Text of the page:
MANILA, Philippines - The Supreme Court is standing pat on its decision ordering Keppel Cebu Shipyard, Inc. to pay a minimum of P330 million for the fire that burned down Aboitiz Transport System Corp.’s M/V Superferry 3 in 2000.
In a 5-page resolution, the high court’s 2nd division said there are no new grounds that would merit a reversal of its September 25, 2009 decision.
There, the high court saw that the shipyard was negligent in its duties.
The issue stemmed from the ship repair agreement that the then William, Gothong & Aboitiz, Inc. had executed with Keppel.
The agreement allowed the latter to renovate and reconstruct Superferry 3 in its dry docking facility.
While repairs were ongoing, a fire broke out and caused “evasive” damage to the ship. The fire was caused by hot works at a certain portion of the ship that were done despite the absence of a safety permit.
WG&A then subrogated its rights to Pioneer Insurance and Surety Corp., which then sought damages from the shipyard. The vessel had been insured for some P360 million.
The Construction Industry Arbitration Commission, where the case was first elevated, ordered Keppel to pay the insurer a minimum of P25 million.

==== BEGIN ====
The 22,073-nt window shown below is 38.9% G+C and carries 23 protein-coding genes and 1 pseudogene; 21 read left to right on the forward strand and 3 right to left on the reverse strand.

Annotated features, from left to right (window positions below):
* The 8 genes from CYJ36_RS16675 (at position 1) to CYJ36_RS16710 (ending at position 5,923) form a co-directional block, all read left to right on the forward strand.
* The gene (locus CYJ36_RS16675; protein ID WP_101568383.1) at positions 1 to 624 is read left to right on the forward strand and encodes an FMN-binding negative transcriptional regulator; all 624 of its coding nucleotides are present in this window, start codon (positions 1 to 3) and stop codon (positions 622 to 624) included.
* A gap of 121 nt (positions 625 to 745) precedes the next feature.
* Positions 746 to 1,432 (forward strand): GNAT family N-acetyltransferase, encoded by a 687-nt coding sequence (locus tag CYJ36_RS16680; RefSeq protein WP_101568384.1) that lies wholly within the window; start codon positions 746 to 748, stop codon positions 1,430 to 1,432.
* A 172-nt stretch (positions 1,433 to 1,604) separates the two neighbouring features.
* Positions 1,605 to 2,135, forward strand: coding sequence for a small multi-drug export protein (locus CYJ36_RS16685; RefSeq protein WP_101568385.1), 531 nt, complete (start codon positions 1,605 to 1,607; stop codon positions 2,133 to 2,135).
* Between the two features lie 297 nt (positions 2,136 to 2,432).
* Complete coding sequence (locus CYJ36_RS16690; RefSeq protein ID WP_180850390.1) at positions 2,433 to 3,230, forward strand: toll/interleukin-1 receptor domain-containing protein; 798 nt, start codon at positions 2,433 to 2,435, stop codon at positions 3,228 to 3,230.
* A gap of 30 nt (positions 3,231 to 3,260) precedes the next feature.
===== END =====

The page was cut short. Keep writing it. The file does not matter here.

The legal liability went up to P50 million when the Court of Appeals acquired jurisdiction over the case.
Pioneer however insisted that Keppel is liable for a bigger amount, prompting it to proceed to the high court.
Siding with the insurer, the high court said Keppel said could not make use of the WG&A’s subrogation of its rights to Pioneer in order to ask for limited liabilities.
It had said: “Subrogation is the substitution of one person by another with reference to a lawful claim or right, so that he who is substituted succeeds to the rights of the other in relation to a debt or claim, including its remedies or securities.”
The high court computed the liability at around P329.7 million, excluding interests.
This was later affirmed, but Keppel lodged a second motion for reconsideration in an attempt to have the full court look at its case.
In its latest ruling, the high court said “[the full court] is not an appellate court to which unfavorable decisions or resolutions of a division may be appealed.”
It stressed: “Insistent reiteration, in one form or another of arguments already passed upon and rejected cannot be countenanced. Under no circumstances may a litigant or counsel engage the court in indeterminable squabbling about the correctness of its orders and dispositions.”